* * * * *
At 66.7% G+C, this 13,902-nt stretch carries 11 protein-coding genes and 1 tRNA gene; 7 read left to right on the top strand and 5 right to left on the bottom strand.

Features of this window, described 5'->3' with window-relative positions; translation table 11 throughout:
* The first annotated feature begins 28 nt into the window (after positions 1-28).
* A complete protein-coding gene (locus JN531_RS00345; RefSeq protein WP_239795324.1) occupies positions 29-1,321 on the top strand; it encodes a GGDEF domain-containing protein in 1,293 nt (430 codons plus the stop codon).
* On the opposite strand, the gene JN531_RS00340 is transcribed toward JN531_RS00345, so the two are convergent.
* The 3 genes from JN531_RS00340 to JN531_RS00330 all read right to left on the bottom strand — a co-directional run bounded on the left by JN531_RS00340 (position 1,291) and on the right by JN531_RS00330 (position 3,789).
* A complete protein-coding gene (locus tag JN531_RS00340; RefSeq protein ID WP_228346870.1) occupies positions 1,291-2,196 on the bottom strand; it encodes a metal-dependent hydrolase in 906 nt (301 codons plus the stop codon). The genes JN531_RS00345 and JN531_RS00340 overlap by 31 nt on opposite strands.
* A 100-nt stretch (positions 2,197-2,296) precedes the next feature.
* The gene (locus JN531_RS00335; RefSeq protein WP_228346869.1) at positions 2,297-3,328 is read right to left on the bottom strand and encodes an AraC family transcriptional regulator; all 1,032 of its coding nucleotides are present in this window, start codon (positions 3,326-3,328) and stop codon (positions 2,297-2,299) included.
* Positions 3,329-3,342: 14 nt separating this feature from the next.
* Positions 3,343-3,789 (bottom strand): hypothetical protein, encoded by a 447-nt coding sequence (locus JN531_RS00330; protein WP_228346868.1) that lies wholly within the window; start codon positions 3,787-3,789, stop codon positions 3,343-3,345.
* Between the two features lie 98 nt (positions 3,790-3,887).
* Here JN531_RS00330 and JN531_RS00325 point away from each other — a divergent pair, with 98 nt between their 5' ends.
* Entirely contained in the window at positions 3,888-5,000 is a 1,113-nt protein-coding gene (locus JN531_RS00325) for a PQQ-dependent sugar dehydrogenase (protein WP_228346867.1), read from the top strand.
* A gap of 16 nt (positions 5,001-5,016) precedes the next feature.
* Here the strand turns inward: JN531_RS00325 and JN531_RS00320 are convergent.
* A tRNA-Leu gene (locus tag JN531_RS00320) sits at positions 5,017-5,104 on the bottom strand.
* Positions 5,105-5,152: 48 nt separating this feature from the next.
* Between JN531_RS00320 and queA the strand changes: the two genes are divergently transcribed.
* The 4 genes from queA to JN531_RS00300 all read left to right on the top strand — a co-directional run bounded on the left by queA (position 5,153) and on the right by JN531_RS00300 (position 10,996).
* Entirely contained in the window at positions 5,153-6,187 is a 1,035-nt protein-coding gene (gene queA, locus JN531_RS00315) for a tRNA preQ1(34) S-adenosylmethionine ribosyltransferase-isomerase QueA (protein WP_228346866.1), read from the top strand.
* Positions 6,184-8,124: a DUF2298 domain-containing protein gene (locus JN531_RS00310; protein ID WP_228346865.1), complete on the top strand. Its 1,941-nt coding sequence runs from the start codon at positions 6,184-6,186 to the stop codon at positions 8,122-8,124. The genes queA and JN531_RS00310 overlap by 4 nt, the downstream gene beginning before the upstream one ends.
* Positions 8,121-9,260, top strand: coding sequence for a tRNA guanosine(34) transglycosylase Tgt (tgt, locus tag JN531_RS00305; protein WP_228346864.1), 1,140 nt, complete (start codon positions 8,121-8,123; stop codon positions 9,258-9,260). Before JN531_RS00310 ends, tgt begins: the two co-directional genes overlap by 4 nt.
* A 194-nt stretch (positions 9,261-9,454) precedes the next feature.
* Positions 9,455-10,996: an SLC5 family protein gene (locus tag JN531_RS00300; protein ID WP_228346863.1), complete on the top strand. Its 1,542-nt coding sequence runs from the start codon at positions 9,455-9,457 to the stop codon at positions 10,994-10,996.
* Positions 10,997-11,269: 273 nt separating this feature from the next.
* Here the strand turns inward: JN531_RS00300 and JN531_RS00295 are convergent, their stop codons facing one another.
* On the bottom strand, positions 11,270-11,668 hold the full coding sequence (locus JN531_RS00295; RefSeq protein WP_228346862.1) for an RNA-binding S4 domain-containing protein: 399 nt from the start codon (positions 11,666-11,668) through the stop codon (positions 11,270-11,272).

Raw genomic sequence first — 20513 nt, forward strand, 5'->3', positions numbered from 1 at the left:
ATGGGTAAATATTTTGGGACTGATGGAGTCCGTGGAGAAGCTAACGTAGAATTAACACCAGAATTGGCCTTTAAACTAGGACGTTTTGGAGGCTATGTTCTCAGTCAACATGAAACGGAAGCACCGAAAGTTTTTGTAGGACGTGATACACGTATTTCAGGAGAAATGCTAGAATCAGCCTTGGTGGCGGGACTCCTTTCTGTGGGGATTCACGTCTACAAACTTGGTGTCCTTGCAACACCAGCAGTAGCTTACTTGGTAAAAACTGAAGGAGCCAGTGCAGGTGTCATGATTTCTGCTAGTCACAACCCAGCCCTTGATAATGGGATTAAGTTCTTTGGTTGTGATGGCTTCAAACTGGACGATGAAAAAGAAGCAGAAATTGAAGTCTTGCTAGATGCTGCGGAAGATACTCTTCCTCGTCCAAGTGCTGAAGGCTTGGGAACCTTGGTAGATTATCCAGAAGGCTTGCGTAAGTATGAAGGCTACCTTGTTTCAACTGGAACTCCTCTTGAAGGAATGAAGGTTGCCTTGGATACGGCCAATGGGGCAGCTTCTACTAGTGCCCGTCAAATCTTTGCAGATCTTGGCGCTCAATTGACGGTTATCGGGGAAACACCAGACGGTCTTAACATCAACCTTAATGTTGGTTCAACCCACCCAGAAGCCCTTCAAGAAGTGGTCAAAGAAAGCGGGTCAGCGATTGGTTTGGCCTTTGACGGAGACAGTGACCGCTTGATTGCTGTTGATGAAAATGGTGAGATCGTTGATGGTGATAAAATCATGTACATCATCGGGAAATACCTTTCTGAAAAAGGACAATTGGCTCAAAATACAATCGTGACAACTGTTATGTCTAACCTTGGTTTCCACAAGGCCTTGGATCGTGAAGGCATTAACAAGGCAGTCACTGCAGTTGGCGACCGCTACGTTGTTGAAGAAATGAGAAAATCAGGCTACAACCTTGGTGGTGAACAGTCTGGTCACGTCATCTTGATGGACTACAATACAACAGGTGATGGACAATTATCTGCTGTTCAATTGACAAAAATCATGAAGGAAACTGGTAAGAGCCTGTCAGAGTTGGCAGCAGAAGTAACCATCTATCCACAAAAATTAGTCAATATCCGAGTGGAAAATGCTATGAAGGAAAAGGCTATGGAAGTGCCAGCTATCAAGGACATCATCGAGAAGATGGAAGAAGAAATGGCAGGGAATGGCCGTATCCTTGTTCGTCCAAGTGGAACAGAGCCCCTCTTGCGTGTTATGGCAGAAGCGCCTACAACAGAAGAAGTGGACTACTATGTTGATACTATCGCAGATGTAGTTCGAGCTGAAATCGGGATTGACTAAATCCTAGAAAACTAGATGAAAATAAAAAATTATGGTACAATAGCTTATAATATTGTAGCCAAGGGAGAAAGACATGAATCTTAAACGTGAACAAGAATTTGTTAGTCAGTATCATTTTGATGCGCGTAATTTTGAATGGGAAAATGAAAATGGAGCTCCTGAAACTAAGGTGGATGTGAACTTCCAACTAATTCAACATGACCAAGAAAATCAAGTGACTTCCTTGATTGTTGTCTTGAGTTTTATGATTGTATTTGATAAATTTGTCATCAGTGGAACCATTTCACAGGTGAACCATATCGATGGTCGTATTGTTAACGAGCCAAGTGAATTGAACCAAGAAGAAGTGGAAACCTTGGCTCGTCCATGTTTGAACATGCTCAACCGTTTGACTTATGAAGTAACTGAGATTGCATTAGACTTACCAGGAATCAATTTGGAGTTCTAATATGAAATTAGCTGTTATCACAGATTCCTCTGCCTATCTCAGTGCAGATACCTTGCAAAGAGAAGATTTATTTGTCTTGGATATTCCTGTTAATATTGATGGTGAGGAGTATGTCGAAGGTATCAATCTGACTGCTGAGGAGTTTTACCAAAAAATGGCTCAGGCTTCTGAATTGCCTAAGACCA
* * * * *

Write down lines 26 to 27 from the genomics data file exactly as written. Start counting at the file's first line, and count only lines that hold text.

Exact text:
* Positions 10,997-11,269: 273 nt separating this feature from the next.
* Here the strand turns inward: JN531_RS00300 and JN531_RS00295 are convergent, their stop codons facing one another.